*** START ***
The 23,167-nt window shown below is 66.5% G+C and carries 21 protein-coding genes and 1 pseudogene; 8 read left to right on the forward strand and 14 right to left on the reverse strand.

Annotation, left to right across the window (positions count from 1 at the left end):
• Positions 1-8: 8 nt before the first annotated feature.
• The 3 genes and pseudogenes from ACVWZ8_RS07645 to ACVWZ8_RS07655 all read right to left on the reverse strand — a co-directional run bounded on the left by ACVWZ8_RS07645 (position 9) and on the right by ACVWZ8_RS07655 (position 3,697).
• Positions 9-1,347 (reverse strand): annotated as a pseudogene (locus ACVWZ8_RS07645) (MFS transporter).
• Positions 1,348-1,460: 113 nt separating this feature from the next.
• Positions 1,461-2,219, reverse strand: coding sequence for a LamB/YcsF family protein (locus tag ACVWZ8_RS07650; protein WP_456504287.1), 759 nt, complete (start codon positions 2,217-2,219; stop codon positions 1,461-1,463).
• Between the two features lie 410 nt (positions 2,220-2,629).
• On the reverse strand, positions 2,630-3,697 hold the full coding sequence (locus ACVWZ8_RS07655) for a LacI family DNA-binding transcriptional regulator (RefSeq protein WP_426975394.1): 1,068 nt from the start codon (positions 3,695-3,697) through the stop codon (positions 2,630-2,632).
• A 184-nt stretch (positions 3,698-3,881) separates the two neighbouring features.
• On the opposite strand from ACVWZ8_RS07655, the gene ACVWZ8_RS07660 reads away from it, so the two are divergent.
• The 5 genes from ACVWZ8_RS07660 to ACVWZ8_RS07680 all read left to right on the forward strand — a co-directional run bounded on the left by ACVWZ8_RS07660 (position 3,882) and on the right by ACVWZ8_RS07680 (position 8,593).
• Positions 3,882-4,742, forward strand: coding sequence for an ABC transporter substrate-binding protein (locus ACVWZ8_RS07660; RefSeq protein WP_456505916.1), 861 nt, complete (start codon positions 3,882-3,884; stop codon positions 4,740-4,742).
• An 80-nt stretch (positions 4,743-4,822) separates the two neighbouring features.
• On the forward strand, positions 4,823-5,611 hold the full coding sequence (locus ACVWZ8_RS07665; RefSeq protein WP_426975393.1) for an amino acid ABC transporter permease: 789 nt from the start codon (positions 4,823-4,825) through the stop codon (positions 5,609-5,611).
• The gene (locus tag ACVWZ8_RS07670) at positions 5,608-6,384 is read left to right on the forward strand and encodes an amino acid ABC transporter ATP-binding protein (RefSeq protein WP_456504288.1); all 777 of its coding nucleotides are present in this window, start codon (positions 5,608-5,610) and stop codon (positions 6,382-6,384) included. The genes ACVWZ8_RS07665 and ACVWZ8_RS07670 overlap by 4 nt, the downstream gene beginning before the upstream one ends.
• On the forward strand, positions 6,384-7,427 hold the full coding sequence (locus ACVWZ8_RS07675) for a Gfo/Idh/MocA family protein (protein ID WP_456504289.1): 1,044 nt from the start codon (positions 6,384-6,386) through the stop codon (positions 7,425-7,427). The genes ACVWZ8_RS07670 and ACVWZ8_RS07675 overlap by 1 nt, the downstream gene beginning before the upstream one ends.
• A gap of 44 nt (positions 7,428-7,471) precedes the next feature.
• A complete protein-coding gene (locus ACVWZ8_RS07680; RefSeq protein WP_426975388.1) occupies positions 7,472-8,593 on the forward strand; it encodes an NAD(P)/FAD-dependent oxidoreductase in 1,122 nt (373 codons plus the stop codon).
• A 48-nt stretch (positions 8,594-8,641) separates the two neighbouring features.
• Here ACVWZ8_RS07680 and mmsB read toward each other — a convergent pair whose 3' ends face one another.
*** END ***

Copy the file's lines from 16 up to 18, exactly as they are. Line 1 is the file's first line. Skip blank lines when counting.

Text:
• The gene (locus tag ACVWZ8_RS07670) at positions 5,608-6,384 is read left to right on the forward strand and encodes an amino acid ABC transporter ATP-binding protein (RefSeq protein WP_456504288.1); all 777 of its coding nucleotides are present in this window, start codon (positions 5,608-5,610) and stop codon (positions 6,382-6,384) included. The genes ACVWZ8_RS07665 and ACVWZ8_RS07670 overlap by 4 nt, the downstream gene beginning before the upstream one ends.
• On the forward strand, positions 6,384-7,427 hold the full coding sequence (locus ACVWZ8_RS07675) for a Gfo/Idh/MocA family protein (protein ID WP_456504289.1): 1,044 nt from the start codon (positions 6,384-6,386) through the stop codon (positions 7,425-7,427). The genes ACVWZ8_RS07670 and ACVWZ8_RS07675 overlap by 1 nt, the downstream gene beginning before the upstream one ends.
• A gap of 44 nt (positions 7,428-7,471) precedes the next feature.